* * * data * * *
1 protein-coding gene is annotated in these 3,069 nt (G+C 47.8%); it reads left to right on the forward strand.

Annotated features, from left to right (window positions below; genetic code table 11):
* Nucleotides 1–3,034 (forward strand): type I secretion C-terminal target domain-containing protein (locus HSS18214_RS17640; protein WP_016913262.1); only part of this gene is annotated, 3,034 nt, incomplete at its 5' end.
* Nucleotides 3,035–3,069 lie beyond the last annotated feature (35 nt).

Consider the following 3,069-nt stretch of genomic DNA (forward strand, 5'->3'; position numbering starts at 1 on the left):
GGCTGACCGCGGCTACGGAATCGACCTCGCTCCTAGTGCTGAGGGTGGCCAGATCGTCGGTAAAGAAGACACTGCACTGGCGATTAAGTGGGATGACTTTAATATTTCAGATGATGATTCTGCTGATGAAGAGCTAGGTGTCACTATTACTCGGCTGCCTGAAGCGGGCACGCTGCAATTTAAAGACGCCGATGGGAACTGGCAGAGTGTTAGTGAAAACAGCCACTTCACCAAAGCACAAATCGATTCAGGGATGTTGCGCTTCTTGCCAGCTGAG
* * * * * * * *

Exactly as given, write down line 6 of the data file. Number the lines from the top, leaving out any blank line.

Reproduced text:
GGCTGACCGCGGCTACGGAATCGACCTCGCTCCTAGTGCTGAGGGTGGCCAGATCGTCGGTAAAGAAGACACTGCACTGGCGATTAAGTGGGATGACTTTAATATTTCAGATGATGATTCTGCTGATGAAGAGCTAGGTGTCACTATTACTCGGCTGCCTGAAGCGGGCACGCTGCAATTTAAAGACGCCGATGGGAACTGGCAGAGTGTTAGTGAAAACAGCCACTTCACCAAAGCACAAATCGATTCAGGGATGTTGCGCTTCTTGCCAGCTGAG